26. A plasma processing apparatus as recited in claim 12, wherein said chuck is an electrostatic chuck.
27. A plasma processing apparatus as recited in claim 12, further including a gas injection system for injecting a flow of process gas into said plasma processing apparatus.
28. A plasma processing apparatus as recited in claim 12, further comprising a plurality of confinement rings surrounding said electric and magnetic fields.
Description
BACKGROUND

Integrated circuits have become a primary component in most of current electronic systems due to a low cost, high reliability, and speed. Fabrication of the integrated circuits begins with a substrate where each substrate is subjected to steps that form various circuit structures on the substrate. Typically, plasma (or, ionized gas) is used to perform process steps that include depositing material onto the surface of the substrate as well as removing and selectively etching patterns on the surface.

Typically, the plasma is formed above the surface of the substrate by adding energy to the process gas at low pressure. The resulting plasma may contain ions, free radicals, and neutral species with high kinetic energies. In plasma etching, the charged particles in the plasma can be directed to impinge upon the unmasked regions of the substrate and thereby remove atoms or molecules from the substrate.

Any non-uniformity of the plasma characteristics may cause uneven reaction rates along the surface of the substrate, which may decrease the manufacturing yield. As the substrate diameter tends to increase and transistor sizes formed on the substrate decrease, the non-uniformity has become one of the major complexities in plasma processing systems. Thus, there is a need for a plasma processing system that promotes plasma uniformity over the entire surface of the substrate.

Modern plasma etch tools use multiple knobs to control process parameters, such as plasma density and uniformity, chemical composition of plasma, ion energy and ion energy distribution near the substrate surface. New generation plasma processing systems require tighter control of these parameters in order to meet the requirements of technological challenges, such as shrinking feature size and new stack materials. As such, there is a need for an advanced plasma processing apparatus that allows a user to have an enhanced control of these parameters.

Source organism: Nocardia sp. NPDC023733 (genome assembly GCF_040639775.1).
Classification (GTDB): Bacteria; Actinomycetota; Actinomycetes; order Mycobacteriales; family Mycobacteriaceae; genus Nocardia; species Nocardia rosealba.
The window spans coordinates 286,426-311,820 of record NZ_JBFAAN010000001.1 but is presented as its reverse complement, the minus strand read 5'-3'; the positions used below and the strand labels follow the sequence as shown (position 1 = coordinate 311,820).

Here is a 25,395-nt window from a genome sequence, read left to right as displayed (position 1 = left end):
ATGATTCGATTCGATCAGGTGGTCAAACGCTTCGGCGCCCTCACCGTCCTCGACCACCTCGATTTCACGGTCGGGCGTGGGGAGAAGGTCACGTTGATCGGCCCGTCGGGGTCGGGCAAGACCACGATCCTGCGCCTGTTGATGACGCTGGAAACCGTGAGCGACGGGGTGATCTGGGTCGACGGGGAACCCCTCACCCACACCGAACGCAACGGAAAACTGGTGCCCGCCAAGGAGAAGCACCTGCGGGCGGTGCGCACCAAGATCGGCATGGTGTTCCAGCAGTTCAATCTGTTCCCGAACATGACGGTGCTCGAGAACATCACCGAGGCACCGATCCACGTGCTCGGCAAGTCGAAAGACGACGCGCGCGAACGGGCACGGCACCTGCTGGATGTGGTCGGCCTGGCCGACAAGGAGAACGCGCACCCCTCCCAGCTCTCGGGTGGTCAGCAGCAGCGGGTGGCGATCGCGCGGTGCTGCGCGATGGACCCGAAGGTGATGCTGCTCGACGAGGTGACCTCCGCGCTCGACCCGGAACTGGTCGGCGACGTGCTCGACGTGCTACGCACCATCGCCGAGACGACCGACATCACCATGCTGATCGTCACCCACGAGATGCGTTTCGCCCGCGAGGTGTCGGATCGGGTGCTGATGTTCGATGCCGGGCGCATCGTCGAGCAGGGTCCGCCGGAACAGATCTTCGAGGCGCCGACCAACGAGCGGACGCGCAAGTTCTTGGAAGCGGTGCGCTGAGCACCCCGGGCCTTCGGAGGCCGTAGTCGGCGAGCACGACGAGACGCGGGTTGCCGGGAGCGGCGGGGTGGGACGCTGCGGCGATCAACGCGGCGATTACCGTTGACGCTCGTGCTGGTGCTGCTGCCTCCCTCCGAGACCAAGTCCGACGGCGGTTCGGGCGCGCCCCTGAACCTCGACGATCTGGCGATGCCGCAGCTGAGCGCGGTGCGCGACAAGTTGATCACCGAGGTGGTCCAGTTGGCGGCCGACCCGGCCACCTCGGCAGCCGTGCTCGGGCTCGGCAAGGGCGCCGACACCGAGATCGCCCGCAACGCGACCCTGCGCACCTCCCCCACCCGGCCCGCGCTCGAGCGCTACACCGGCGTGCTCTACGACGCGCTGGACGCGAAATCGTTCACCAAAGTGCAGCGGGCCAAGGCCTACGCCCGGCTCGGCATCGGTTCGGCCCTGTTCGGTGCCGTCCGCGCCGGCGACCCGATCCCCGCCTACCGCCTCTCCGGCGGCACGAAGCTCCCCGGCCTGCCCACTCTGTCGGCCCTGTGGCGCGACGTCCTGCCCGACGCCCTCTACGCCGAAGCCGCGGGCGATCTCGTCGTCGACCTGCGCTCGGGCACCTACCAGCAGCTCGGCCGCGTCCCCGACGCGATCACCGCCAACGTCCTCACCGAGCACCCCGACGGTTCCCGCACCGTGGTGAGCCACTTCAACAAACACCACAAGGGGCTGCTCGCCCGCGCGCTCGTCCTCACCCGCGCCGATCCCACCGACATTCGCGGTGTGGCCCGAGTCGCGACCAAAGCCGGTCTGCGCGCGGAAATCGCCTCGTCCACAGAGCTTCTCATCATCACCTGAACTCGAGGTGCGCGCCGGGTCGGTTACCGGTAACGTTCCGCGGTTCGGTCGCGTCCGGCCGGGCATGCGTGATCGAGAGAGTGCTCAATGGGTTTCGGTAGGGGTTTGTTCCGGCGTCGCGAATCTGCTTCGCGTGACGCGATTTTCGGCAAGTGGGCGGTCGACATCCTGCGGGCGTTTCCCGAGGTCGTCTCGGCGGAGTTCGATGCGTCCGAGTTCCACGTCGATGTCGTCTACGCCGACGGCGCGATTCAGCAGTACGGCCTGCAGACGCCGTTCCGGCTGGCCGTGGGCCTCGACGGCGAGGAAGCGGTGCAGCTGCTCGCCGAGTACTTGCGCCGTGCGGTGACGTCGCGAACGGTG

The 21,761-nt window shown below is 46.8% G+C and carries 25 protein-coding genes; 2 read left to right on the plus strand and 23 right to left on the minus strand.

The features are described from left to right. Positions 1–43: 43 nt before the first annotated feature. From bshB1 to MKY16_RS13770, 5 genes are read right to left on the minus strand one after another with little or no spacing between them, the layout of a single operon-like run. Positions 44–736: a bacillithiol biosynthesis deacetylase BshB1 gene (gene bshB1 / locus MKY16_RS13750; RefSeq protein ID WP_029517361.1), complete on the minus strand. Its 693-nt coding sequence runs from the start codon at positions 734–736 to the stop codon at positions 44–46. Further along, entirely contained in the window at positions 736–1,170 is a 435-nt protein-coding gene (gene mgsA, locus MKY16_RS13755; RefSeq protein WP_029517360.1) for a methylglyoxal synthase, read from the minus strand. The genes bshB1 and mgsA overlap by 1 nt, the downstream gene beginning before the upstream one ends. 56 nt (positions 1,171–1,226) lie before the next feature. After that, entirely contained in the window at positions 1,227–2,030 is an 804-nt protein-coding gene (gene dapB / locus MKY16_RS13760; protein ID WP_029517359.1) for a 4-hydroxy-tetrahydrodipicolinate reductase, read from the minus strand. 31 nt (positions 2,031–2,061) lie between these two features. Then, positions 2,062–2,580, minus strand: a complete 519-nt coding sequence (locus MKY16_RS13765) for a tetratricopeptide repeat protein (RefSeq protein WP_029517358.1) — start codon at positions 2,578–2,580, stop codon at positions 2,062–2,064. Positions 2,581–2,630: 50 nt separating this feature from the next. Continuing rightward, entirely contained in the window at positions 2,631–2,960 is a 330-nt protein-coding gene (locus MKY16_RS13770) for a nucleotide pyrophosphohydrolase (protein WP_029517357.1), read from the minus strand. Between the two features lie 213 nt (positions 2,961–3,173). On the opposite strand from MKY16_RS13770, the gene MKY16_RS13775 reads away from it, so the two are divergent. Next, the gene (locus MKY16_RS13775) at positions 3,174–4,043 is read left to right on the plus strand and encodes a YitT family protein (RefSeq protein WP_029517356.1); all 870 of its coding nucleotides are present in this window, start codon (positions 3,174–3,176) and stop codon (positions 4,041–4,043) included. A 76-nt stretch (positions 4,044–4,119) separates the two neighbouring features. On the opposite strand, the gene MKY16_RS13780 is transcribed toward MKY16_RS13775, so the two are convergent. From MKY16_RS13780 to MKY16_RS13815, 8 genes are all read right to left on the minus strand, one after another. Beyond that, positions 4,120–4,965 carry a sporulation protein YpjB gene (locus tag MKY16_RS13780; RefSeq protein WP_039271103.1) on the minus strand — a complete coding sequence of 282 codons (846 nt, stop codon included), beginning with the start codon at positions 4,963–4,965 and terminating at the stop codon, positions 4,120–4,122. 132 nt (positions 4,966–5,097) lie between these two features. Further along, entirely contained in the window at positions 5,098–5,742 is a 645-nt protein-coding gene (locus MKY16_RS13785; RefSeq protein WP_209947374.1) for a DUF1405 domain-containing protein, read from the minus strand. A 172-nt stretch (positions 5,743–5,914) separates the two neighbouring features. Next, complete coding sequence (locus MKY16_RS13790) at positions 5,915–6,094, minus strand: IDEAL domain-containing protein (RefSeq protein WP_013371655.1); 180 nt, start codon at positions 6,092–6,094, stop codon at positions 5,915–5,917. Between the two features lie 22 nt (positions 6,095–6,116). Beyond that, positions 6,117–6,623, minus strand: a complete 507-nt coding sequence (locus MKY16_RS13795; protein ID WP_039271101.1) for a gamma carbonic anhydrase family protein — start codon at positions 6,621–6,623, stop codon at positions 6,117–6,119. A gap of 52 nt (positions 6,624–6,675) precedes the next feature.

SUMMARY

According to one embodiment, a device for confining a capacitively coupled RF plasma (CCP) formed in a plasma processing apparatus includes an inductively coupled RF plasma source that has a dielectric support ring surrounding the upper electrode for generating a capacitively coupled RF plasma, and coil units positioned on the dielectric support ring. The coil units may be connected to an RF source and generate magnetic and electric fields around the capacitively coupled RF plasma so as to confine the plasma. The inductively coupled RF plasma source also contributes to igniting and sustaining the plasma.

In one embodiment, the upper electrode has a circular end surface which cooperates with a powered electrode supporting a substrate to generate a plasma between the substrate and the circular end surface during operation. The device may include: a dielectric support ring adapted to concentrically surround the circular end surface; and a plurality of coil units mounted on the dielectric support ring, each of the coil units including a ferromagnetic core positioned along a radial direction of the dielectric support ring and a first coil wound around the ferromagnetic core and coupled to a first radio frequency (RF) power source. Upon receiving RF power from the first RF power source, the coil units may generate electric and magnetic fields. The electric and magnetic fields may surround the plasma along the periphery of the circular end surface and reduce the number of charged particles diffusing away thereby confining the plasma.